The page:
Here’s a process for finding that nugget:

Speak to the people closest to the customers.

That might be your customer success team, or your sales team.

These guys might be busy. So befriend, and educate them on the importance of your work.

That might mean explaining the sales outcome — ‘You can expect 10x if you help me do this.’

Ask good questions and look beneath the surface of customer success:

  • Obtain data on the scale of the benefit of your solution — what statistics and numbers of challenges do your customers have?
  • Has a customer surprised you with any outcomes? Engage the customer and draw out the story if you can.
  • What’s a common challenge that other people don’t know about?
  • What questions do customers keep asking you? If possible, do your own research to draw out the percentage or numbers involved.
  • If this was solved, how would it affect the customer revenue or lower costs or improve productivity? What would it deliver to the business?

Very soon you’ll have a much deeper understanding about the market. Listen for an insight that isn’t well known, that isn’t top of mind or that is commonly forgotten.

Go back and weave this into your brand narrative.

In my experience, this attention to detail on the commercial insight will make or break the impact of the brand story. It makes a world of difference.
1.1 How to Test brand hypothesis

1.12 Reading: how to know if your brand hypothesis works
Once you’ve followed steps 1.1-1.3, you’ll have a clearer brand output.

Now, it’s time to test that.

Begin by training your sales team, marketing team and product team in the new brand messaging. Gather the teams together and present the narrative over a series of weeks.

Continue to test out the ideas on the C-suite to obtain candid feedback.
I’d recommend using a clear structure to find out exactly how it resonates.

How will you know if your brand hypothesis works?

  • From a sales perspective — expect sales conversations to start moving faster. If your narrative resonates with the end user, the velocity in customer conversations will indicate this. If the ideas work, you can expect to see more cross-sell and upsell within 60 days. The wider market reaction might take 3 months.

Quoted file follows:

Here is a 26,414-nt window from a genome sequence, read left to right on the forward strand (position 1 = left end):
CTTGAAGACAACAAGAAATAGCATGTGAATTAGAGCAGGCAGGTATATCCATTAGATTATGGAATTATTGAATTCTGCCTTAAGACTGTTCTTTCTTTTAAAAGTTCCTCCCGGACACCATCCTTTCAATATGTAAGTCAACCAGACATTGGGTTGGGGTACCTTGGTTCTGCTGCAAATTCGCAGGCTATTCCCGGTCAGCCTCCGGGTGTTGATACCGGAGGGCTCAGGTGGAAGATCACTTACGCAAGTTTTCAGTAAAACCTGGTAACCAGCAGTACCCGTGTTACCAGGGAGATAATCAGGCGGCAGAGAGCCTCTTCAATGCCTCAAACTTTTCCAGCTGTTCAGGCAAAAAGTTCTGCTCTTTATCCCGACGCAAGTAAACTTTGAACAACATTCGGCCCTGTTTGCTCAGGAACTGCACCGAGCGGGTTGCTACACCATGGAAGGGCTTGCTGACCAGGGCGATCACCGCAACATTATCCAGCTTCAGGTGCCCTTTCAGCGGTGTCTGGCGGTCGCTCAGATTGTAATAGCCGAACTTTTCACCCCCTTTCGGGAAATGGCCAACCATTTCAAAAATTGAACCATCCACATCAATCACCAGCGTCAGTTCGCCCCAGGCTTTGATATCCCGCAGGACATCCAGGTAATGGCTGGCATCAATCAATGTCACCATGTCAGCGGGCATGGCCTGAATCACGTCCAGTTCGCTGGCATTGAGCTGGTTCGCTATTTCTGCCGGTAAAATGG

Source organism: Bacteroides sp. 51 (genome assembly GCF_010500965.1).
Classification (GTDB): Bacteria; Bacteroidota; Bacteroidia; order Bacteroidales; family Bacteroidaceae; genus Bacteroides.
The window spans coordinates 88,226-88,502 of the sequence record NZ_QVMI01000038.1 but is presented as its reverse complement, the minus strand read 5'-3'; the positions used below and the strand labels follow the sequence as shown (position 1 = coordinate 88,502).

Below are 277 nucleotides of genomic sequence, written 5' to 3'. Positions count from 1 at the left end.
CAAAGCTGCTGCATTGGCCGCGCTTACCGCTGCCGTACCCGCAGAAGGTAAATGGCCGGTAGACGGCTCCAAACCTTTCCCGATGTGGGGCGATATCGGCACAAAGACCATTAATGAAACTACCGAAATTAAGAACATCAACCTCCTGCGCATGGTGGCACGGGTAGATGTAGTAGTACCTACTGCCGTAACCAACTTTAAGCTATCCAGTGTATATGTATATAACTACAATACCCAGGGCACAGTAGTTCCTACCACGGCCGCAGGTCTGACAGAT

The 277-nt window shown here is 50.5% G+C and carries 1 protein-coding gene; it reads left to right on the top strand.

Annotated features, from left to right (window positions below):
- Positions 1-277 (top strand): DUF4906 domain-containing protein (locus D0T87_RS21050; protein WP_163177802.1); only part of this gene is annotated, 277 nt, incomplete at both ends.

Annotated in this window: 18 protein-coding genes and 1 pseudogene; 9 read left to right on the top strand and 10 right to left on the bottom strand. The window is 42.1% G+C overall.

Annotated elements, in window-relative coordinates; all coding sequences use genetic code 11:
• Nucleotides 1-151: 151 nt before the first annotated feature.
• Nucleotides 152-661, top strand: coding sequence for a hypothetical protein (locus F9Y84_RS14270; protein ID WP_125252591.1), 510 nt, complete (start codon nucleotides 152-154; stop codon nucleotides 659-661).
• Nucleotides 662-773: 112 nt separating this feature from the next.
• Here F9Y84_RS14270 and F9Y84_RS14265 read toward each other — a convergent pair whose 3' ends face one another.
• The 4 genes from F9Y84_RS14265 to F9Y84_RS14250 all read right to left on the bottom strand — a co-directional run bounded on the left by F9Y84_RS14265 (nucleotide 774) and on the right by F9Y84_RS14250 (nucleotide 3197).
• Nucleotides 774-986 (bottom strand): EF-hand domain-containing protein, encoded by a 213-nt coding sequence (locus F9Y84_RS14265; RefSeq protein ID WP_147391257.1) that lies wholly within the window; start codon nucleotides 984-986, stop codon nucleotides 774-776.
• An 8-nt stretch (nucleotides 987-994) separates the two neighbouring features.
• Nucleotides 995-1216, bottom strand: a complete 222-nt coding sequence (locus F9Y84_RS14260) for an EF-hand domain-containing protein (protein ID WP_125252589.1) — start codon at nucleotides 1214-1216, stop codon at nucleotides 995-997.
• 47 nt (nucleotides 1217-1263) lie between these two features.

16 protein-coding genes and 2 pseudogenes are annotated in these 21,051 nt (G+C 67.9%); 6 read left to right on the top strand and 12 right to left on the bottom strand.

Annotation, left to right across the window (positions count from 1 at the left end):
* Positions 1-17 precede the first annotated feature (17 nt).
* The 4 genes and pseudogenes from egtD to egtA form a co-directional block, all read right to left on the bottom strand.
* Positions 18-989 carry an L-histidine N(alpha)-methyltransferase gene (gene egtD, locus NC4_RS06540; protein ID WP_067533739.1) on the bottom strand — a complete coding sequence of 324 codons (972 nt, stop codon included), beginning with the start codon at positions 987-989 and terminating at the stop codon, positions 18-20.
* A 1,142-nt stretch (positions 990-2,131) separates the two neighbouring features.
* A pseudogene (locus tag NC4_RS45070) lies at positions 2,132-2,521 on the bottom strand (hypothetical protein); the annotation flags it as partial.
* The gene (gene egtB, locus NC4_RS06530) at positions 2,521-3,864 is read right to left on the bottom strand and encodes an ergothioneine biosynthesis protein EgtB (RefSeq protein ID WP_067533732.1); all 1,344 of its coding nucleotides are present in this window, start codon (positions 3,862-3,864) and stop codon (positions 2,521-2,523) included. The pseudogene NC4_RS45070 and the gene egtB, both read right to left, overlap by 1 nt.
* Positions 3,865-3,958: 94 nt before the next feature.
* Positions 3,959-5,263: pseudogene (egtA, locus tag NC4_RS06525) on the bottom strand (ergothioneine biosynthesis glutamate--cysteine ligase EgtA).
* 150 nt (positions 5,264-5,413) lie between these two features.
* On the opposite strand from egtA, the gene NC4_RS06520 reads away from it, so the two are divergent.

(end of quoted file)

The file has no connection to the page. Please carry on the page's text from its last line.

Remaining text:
• From a marketing perspective — your marketing team will be more excited, enthusiastic and clear about what content they’re producing. Finding the right business narrative will motivate the marketing teams, creating more momentum and a clearer focus on propositions.
1.12 Homework: Test the brand message
A process for testing:

  1. Present your narrative to internal teams, gauging excitement for clarity of message
  2. Go to your extended network (peers at your level or company investors) and present the updated narrative, testing for points of resonance.
  3. Test with the CEO and see if they’re responsive. If they listen carefully, without interrupting, you’ve nailed it. Expect feedback for refinement.
  4. Launch a weekly feedback session with sales. Encourage salespeople to use the narrative on prospect calls. How are they feeling about how the story resonates? What gaps are there?
  5. Collate the data — look at sales patterns over 30 days. Are there more cross-sell opportunities? Has marketing created more MQL’s? Have customer replies and response times gotten shorter?

This should give you an overall picture of the performance of your business narrative.

It’s also a crucial opportunity for those in closest contact with the customer to test and feedback any areas for improvement.
1.2 Building the Brand Narrative Framework
Now is the time to build the output of the framework. This is crucial in how to pitch internally and get sign off for the proposed narrative. You will look to build a horizontal positioning statement with several tranches beneath. These tranches will be sub-messaging, verticalised offerings, GEO (if you sell to different geographies) messages and/or product services specific.

Here is an example of what that looks like:
What you’ll need to create a messaging framework:

  • First, using the process outlined in earlier lessons. Map the content to the stages of the proposition funnel. You need to create the Mission, Value Proposition, Positioning Statement, Slogan and Elevator pitch.